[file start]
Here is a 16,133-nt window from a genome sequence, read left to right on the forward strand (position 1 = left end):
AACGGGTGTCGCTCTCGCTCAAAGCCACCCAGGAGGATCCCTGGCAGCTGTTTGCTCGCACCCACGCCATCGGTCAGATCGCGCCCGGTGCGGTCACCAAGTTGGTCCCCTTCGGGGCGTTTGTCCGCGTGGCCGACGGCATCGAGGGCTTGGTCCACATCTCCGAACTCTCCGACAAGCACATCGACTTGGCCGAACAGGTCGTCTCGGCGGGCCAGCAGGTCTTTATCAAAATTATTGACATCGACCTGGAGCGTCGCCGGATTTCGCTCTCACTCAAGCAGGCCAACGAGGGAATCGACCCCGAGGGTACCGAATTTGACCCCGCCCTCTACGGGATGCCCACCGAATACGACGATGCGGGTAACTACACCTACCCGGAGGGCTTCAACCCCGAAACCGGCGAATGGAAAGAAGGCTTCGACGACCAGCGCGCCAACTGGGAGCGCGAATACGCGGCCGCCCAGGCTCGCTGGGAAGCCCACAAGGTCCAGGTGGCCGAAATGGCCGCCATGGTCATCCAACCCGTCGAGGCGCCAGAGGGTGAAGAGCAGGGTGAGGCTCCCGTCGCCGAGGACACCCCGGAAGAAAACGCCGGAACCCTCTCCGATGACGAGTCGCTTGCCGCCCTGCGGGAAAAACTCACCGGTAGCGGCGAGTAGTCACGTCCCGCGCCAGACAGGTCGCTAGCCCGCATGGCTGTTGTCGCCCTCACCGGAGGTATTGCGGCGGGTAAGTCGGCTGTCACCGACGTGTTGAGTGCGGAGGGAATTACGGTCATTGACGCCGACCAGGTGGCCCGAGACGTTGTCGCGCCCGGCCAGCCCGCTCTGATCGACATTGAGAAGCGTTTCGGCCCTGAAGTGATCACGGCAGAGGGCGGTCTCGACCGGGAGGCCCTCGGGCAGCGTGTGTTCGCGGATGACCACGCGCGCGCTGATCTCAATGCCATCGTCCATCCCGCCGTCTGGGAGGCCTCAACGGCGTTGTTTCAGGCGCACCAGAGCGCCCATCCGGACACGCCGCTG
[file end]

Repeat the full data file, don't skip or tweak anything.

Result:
Here is a 16,133-nt window from a genome sequence, read left to right on the forward strand (position 1 = left end):
AACGGGTGTCGCTCTCGCTCAAAGCCACCCAGGAGGATCCCTGGCAGCTGTTTGCTCGCACCCACGCCATCGGTCAGATCGCGCCCGGTGCGGTCACCAAGTTGGTCCCCTTCGGGGCGTTTGTCCGCGTGGCCGACGGCATCGAGGGCTTGGTCCACATCTCCGAACTCTCCGACAAGCACATCGACTTGGCCGAACAGGTCGTCTCGGCGGGCCAGCAGGTCTTTATCAAAATTATTGACATCGACCTGGAGCGTCGCCGGATTTCGCTCTCACTCAAGCAGGCCAACGAGGGAATCGACCCCGAGGGTACCGAATTTGACCCCGCCCTCTACGGGATGCCCACCGAATACGACGATGCGGGTAACTACACCTACCCGGAGGGCTTCAACCCCGAAACCGGCGAATGGAAAGAAGGCTTCGACGACCAGCGCGCCAACTGGGAGCGCGAATACGCGGCCGCCCAGGCTCGCTGGGAAGCCCACAAGGTCCAGGTGGCCGAAATGGCCGCCATGGTCATCCAACCCGTCGAGGCGCCAGAGGGTGAAGAGCAGGGTGAGGCTCCCGTCGCCGAGGACACCCCGGAAGAAAACGCCGGAACCCTCTCCGATGACGAGTCGCTTGCCGCCCTGCGGGAAAAACTCACCGGTAGCGGCGAGTAGTCACGTCCCGCGCCAGACAGGTCGCTAGCCCGCATGGCTGTTGTCGCCCTCACCGGAGGTATTGCGGCGGGTAAGTCGGCTGTCACCGACGTGTTGAGTGCGGAGGGAATTACGGTCATTGACGCCGACCAGGTGGCCCGAGACGTTGTCGCGCCCGGCCAGCCCGCTCTGATCGACATTGAGAAGCGTTTCGGCCCTGAAGTGATCACGGCAGAGGGCGGTCTCGACCGGGAGGCCCTCGGGCAGCGTGTGTTCGCGGATGACCACGCGCGCGCTGATCTCAATGCCATCGTCCATCCCGCCGTCTGGGAGGCCTCAACGGCGTTGTTTCAGGCGCACCAGAGCGCCCATCCGGACACGCCGCTG